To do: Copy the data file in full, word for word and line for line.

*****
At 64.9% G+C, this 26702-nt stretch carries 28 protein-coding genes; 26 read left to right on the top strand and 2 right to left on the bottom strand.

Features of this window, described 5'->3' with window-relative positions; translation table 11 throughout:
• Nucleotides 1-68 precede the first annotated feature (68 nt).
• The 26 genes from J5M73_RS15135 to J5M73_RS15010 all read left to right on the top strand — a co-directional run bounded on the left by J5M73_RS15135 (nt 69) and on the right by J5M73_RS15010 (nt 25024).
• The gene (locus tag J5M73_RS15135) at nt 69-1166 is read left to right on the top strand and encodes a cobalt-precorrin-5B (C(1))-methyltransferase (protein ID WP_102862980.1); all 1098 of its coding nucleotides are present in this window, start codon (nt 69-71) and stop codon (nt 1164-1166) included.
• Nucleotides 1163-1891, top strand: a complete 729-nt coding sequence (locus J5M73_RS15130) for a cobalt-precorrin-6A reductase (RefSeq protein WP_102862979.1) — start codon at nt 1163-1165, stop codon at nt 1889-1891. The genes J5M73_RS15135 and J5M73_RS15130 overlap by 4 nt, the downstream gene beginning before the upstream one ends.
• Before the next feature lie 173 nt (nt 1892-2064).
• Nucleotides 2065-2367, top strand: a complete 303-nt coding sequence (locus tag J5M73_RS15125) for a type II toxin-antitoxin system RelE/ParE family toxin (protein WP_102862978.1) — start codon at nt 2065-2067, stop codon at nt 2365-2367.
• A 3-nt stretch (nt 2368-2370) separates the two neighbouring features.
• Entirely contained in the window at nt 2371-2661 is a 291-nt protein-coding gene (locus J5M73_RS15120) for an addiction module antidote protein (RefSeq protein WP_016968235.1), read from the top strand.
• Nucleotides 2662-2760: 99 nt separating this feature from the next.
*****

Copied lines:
At 64.9% G+C, this 26702-nt stretch carries 28 protein-coding genes; 26 read left to right on the top strand and 2 right to left on the bottom strand.

Features of this window, described 5'->3' with window-relative positions; translation table 11 throughout:
• Nucleotides 1-68 precede the first annotated feature (68 nt).
• The 26 genes from J5M73_RS15135 to J5M73_RS15010 all read left to right on the top strand — a co-directional run bounded on the left by J5M73_RS15135 (nt 69) and on the right by J5M73_RS15010 (nt 25024).
• The gene (locus tag J5M73_RS15135) at nt 69-1166 is read left to right on the top strand and encodes a cobalt-precorrin-5B (C(1))-methyltransferase (protein ID WP_102862980.1); all 1098 of its coding nucleotides are present in this window, start codon (nt 69-71) and stop codon (nt 1164-1166) included.
• Nucleotides 1163-1891, top strand: a complete 729-nt coding sequence (locus J5M73_RS15130) for a cobalt-precorrin-6A reductase (RefSeq protein WP_102862979.1) — start codon at nt 1163-1165, stop codon at nt 1889-1891. The genes J5M73_RS15135 and J5M73_RS15130 overlap by 4 nt, the downstream gene beginning before the upstream one ends.
• Before the next feature lie 173 nt (nt 1892-2064).
• Nucleotides 2065-2367, top strand: a complete 303-nt coding sequence (locus tag J5M73_RS15125) for a type II toxin-antitoxin system RelE/ParE family toxin (protein WP_102862978.1) — start codon at nt 2065-2067, stop codon at nt 2365-2367.
• A 3-nt stretch (nt 2368-2370) separates the two neighbouring features.
• Entirely contained in the window at nt 2371-2661 is a 291-nt protein-coding gene (locus J5M73_RS15120) for an addiction module antidote protein (RefSeq protein WP_016968235.1), read from the top strand.
• Nucleotides 2662-2760: 99 nt separating this feature from the next.